If your dog is fear aggressive, it's important to attempt to learn the reason for the behavior and to commit to working through the necessary steps to change it. Handling fear aggression in dogs should include a medical evaluation, training program and consultation with a trainer or behaviorist.
Some dogs have a natural tendency toward fearfulness. If a dog isn't socialized to a particular situation at a young age, he may develop fearful tendencies once he is exposed. For example, a dog who is raised by a woman and who has little exposure to men may always react with fearfulness when meeting a new man. For other dogs, fearfulness to a situation may be established by a bad experience. For example, a dog may be kicked by a woman wearing sunglasses and develop fearfulness toward any woman wearing glasses. Aggression comes into play when the dog feels as if he can't flee from the situation.
There are medical conditions that can cause a dog to exhibit fear aggressive behaviors. Some hormonal conditions can cause anxiety to increase. Pain can increase tendencies toward fearfulness. When trying to change unwanted behavior in a dog, the first step should be a medical evaluation to determine if there are any underlying conditions that might be to blame. If your dog is unaltered, you should also schedule an appointment for spay/neuter. Spay/neuter is proven to reduce aggression in dogs and may also help to lower your dog's anxiety levels.
Your behavior can greatly influence your dog's behavior. Do not force your dog into situations where you know he will be fearful. If you are introducing your dog to a new place or person, it's important you are relaxed. Talk to your dog in a fun, reassuring tone. Give him a treat. Make sure you convey to him that you aren't worried and he has no reason to be afraid. If your dog begins to show behaviors that indicate he is becoming fearful, "protect" your dog from the situation that is making him nervous. This may mean stepping between him and a bicycle or walking away from a stranger.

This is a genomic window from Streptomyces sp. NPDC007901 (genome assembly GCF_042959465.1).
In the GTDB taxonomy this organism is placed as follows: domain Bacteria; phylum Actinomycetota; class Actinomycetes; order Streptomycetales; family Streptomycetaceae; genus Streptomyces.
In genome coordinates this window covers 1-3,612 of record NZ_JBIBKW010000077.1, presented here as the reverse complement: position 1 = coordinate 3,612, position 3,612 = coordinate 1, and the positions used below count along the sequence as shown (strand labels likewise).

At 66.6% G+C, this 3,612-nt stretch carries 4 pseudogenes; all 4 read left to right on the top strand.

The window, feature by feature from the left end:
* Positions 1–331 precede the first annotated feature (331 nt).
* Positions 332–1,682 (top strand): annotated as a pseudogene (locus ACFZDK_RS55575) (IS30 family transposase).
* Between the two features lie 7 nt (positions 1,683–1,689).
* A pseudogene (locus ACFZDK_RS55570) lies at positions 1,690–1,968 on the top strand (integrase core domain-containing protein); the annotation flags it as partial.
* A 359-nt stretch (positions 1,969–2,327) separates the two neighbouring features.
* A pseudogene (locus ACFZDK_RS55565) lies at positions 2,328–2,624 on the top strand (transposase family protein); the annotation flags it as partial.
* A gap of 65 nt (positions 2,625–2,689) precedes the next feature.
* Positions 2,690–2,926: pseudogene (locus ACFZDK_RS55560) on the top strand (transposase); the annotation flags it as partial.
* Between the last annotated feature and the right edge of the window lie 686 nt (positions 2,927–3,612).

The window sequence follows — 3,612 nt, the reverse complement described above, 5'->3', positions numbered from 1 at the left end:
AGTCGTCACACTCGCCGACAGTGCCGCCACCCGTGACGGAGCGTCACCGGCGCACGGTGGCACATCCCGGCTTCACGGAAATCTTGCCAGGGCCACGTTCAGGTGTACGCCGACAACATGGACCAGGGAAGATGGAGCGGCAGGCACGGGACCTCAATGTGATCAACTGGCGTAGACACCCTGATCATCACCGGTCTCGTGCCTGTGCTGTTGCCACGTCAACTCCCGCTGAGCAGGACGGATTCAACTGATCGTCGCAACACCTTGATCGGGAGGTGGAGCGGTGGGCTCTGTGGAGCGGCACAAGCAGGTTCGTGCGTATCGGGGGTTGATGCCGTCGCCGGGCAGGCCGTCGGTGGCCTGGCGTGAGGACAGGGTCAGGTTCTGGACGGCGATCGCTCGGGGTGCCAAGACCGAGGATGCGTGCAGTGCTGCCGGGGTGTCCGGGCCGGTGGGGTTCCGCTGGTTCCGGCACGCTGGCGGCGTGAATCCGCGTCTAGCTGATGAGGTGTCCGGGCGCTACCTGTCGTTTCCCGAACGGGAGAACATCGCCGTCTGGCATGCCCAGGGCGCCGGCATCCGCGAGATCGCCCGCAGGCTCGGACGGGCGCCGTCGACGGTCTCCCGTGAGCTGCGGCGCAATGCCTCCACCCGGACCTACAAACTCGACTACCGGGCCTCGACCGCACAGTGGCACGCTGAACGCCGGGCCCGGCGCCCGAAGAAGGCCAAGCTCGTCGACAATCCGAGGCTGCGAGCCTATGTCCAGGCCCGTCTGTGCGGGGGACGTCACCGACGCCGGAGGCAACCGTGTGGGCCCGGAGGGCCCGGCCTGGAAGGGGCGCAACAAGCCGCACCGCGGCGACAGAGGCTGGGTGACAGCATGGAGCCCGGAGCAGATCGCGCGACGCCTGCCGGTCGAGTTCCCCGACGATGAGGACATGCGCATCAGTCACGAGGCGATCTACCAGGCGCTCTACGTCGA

Nutrition and Exercise
If your dog isn't getting enough exercise and mental stimulation, this can lead to increased anxiety. While working through fear aggression, ensure your dog gets plenty of exercise. Consider obedience training. Obedience training will provide your dog with mental stimulation and will be useful in programs to help your dog overcome fearfulness. It's also important to look at your dog's diet. Consult with your veterinarian about the best diet for your dog.
Training to address fear aggression in dogs should be approached with a certified trainer or behaviorist. The training usually begins with the dog at a distance from the situation, animal or person that causes him to behave with fearfulness. The dog is given treats and praise as long as he remains calm. The training continues with the situation moving closer until the dog is able to remain calm and relaxed in the situation that previously caused him to react with aggression.
Bethney Foster is social justice coordinator for Mercy Junction ministry, where she edits the monthly publication "Holy Heretic." She is also an adoption coordinator with a pet rescue agency. Foster spent nearly two decades as a newspaper reporter/editor. She graduated from Campbellsville University, receiving a Bachelor of Arts in English, journalism and political science.